Ultimately these questions — both of how we understand the university past and how we release our texts to the public online — are crucial for making sense of the role of the social sciences in the university to come.  The reasons for which we raise these questions extend well past debates about the meaning of 1968 or bureaucratic decisions about when particular revisions to an electronic text are released and how.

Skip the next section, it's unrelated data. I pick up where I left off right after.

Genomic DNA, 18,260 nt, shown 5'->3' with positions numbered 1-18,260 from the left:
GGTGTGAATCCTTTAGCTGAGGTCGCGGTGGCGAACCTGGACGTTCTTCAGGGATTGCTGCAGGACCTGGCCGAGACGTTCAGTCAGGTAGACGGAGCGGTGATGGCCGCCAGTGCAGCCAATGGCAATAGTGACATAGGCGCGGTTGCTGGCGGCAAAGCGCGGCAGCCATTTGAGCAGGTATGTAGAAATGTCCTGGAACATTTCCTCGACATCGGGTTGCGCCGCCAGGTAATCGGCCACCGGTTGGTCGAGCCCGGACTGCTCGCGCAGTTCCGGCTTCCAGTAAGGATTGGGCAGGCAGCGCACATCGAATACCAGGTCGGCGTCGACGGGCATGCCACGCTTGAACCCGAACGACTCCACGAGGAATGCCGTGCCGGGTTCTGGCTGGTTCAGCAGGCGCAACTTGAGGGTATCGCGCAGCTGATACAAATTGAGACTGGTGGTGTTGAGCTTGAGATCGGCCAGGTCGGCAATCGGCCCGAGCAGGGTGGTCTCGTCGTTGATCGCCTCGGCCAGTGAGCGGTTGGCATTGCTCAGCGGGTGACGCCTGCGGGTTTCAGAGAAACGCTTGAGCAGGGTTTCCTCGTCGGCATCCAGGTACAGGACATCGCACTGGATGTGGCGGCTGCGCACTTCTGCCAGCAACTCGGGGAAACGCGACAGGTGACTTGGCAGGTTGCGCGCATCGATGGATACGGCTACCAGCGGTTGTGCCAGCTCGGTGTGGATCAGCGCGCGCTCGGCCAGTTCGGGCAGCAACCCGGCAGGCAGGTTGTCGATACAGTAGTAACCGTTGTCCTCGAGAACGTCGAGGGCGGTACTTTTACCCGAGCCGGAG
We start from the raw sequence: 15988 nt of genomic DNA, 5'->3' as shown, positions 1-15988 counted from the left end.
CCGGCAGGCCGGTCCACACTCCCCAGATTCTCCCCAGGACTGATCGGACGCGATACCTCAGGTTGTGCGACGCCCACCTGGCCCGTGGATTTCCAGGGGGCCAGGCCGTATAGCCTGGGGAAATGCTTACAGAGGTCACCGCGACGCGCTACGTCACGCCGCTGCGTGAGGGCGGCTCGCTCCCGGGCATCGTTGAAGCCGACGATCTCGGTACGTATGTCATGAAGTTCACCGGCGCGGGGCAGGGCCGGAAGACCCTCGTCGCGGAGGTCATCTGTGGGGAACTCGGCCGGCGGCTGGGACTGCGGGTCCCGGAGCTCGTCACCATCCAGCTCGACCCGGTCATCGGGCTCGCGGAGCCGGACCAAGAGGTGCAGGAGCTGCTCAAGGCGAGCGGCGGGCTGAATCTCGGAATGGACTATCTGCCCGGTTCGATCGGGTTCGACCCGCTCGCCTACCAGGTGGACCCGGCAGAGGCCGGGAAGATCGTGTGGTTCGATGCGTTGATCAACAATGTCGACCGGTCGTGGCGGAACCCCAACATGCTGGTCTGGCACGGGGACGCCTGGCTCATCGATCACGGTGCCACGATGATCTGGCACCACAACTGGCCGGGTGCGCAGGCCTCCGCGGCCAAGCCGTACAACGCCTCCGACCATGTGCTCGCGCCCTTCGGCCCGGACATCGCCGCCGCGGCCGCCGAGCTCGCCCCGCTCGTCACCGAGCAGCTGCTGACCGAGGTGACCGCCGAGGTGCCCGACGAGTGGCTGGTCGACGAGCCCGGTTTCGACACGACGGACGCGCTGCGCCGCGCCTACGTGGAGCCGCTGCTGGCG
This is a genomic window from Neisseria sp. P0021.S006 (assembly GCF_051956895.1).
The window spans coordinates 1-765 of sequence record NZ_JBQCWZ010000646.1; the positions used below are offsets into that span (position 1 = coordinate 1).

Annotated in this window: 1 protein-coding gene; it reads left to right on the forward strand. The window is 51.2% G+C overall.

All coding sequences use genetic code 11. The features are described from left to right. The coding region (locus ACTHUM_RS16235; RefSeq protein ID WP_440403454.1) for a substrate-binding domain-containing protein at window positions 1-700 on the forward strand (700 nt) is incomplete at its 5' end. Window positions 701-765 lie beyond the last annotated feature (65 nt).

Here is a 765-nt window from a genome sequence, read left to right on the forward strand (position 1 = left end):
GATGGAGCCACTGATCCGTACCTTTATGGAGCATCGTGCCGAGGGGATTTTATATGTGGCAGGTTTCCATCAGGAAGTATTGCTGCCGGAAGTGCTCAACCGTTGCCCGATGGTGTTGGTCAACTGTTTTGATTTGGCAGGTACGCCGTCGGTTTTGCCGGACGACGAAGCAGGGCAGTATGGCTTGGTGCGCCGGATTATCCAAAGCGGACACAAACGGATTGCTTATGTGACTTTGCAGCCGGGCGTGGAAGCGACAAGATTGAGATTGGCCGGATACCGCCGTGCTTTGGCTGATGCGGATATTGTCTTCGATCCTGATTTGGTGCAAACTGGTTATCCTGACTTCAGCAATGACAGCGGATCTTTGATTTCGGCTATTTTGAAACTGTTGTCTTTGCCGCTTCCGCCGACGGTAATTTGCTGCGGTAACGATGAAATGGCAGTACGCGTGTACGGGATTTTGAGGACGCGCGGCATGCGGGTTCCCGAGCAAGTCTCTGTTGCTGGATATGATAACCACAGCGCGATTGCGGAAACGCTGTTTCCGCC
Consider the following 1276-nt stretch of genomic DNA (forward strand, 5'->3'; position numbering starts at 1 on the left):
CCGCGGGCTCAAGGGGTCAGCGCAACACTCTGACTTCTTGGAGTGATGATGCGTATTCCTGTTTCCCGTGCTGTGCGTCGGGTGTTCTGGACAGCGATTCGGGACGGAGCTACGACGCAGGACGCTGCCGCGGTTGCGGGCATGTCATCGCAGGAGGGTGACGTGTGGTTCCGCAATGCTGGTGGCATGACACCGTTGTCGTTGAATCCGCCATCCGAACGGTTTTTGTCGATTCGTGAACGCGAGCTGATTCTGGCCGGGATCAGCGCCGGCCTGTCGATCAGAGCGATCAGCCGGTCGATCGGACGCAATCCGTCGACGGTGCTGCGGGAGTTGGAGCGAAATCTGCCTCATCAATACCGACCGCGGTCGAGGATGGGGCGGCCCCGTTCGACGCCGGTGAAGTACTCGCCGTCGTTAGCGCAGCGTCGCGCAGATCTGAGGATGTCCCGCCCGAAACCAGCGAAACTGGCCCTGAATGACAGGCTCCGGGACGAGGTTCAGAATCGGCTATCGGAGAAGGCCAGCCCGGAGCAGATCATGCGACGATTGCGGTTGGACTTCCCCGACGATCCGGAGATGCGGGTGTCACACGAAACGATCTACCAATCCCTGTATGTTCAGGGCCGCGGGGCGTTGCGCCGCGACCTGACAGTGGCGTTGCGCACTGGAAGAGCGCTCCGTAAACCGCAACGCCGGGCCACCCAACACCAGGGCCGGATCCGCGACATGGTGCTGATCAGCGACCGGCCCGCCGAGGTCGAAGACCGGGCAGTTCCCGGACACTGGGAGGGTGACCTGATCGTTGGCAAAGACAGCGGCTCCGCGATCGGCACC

It seemed important to me when I was sipping moselle at the Society of Fellows while Occupy was formed a few miles away, as it does now, that historians should work for the cause of a broader public.  It seems to me that we had many exemplary stories of historians past who had done exactly that, and for those reasons, it was worth writing a first pass at a history, even if the subject was outside of my specialization, even if others would revise it later.  It is still better to orient ourselves, and to keep in dialogue as we undertake the process of revision, than to simply never open up these questions in the first place.